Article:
- Ensure regulatory compliance, industry and government best practices, legislation, and regulation is not just a nice to have; it is a business requirement. Staying compliant can mitigate risk, build trust, and be a differentiator.
- Mitigate cybercrime, cybercrime is costing industry trillions of dollars a year (Morgan (2020) predicts the tally could be as much as $10.5 trillion annually by 2025), losses that can be reduced with an effective strategy .
The connected individual transaction and identity scoring scheme
When a consumer signs up for or buys a product or service, an enterprise may prompt them to provide a mobile number and other personal data as part of the maintenance of their profile and to support the transaction. An enterprise working with GSM, in real-time, can ping GMS’s network to verify if the consumer provided mobile number is real, i.e., operational. Moreover, they can ask GMS to predict, with varying levels of accuracy, if a mobile number and PD&I being used in a transaction is associated with a real person and if the presumed person conducting the transaction can be trusted or if they might be a fraudster looking to cheat the business; this is a decision that is based on relevant personal information provided by the individual prior or during the transaction as well as data drawn from other sources.
This type of real-time identity and trust verification is made possible by a process Virginie refers to as “scoring”; I refer to it as “the connected individual transaction and identity scoring scheme.” Scoring is an intricate and complex choreography of data management and analysis, executed by GMS in milliseconds. The dance consists of pulling together and analyzing a myriad of personal data, deterministic and probabilistic identifiers, and mobile phone signals. The actors in this dance include GMS, the enterprise, the consumer, and GMS’s strategic network of mobile network operators and PD&I aggregator partners.
When asked by an enterprise to produce a score, GMS, in real-time, combines and analyzes enterprise provided data (e.g., customer name, addresses, phone number, presumed location, etc.), mobile operator signal data (e.g., the actual location of a phone, SIM card and number forwarding status), and PD&I aggregator supplied data, and produces a score. This score is used to determine the likelihood a transaction being initiated by “someone” is legitimate and can be trusted, or not. A perfect score of 1 would suggest that, with one hundred percent certainty, the person is who they say they are and can be trusted, and a score of zero would suggest they are most certainly a cybercriminal.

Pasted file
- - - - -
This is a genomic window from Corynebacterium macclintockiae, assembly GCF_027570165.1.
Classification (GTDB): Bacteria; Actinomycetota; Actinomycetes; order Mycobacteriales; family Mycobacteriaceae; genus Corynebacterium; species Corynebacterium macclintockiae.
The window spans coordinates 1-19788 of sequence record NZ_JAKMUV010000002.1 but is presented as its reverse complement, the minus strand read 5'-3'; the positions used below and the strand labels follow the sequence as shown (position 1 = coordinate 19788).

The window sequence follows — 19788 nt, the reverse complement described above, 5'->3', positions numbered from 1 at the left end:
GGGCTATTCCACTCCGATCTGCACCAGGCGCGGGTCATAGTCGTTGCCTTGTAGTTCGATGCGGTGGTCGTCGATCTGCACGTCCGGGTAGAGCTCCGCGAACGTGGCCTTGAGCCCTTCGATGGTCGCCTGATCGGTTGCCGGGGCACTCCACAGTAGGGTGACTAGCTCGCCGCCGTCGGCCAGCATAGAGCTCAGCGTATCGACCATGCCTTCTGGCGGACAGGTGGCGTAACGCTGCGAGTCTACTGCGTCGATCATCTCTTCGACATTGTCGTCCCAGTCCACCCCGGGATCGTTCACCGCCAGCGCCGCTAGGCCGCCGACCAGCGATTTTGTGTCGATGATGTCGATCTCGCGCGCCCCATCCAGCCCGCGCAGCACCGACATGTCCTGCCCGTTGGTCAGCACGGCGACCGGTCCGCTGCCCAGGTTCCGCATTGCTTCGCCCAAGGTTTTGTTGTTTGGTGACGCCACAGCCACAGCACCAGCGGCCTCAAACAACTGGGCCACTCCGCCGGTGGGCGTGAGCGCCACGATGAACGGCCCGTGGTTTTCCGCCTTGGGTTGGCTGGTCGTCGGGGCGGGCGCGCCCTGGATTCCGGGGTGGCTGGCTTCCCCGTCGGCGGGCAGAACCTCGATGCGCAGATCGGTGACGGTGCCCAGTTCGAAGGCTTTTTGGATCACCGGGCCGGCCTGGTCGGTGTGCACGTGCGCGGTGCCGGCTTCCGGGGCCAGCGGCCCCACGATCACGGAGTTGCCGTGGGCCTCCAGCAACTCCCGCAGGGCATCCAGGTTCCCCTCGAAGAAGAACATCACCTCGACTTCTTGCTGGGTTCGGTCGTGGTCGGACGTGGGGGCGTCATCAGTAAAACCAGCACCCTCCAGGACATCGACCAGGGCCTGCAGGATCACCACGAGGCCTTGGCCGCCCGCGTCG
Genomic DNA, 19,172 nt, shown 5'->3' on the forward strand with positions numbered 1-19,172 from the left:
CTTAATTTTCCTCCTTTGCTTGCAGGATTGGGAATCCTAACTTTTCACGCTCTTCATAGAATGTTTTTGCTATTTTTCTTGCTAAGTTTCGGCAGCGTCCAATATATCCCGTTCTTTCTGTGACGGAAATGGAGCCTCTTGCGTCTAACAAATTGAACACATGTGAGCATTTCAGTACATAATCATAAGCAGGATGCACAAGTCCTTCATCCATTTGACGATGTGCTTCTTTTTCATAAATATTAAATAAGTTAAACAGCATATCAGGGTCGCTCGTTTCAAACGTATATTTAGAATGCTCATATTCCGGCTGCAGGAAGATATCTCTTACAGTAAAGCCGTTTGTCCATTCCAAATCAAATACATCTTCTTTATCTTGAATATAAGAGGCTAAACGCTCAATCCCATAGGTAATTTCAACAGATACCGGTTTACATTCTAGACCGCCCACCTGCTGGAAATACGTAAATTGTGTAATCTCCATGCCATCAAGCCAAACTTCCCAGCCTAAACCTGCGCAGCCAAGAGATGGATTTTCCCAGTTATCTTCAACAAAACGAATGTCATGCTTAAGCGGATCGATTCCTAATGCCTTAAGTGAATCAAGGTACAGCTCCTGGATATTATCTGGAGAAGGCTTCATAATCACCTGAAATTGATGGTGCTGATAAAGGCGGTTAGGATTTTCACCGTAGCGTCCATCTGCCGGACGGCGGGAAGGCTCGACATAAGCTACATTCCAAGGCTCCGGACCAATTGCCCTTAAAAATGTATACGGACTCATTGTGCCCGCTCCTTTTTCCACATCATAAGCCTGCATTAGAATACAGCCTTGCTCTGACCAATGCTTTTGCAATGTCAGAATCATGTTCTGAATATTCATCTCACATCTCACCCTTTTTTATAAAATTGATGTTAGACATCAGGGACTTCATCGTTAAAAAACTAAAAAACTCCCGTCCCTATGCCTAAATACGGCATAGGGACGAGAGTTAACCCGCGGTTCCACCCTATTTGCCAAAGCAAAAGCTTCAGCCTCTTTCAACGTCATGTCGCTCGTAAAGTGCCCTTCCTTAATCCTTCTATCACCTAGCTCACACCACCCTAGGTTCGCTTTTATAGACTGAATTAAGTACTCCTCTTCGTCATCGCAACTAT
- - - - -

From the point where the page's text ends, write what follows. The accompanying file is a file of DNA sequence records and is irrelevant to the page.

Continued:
In our interview, Virginie notes, “nothing is perfect, we need to admit that;” thus suggesting that one should never expect a perfect score. The more certain a business wants to be, the more the business should expect increased transactional costs, time, and friction. In other words, businesses should develop a risk tolerance matrix, based on the context of a transaction to determine if they want to accept the current transaction or not. For example, for lower risk or lower cost transactions (e.g., an online pizza order) the business might have a lower assurance tolerance, i.e. they’ll accept a lower score, but for higher risk or higher cost transactions (e.g., a bank wire transfer) they might need a higher assurance tolerance, i.e. they accept only higher scores.
Example: Detecting fraud in a banking experience
Virginie used a bank transaction as an example. She explained that a bank could check if a customer’s mobile phone is near the expected location of a transaction. If it was not, this might suggest that there is a possibility of fraud occurring, which would negatively impact the score.
Mobile scoring is happening every day, not always by this name, however, others refer to it as mobile signaling or mobile device intelligence. Virginie alluded to a challenge, however. There is no industry standard for scoring, which may lead to possible inconsistencies in execution and potential bias across the industry. She suggested that more industry collaboration is needed.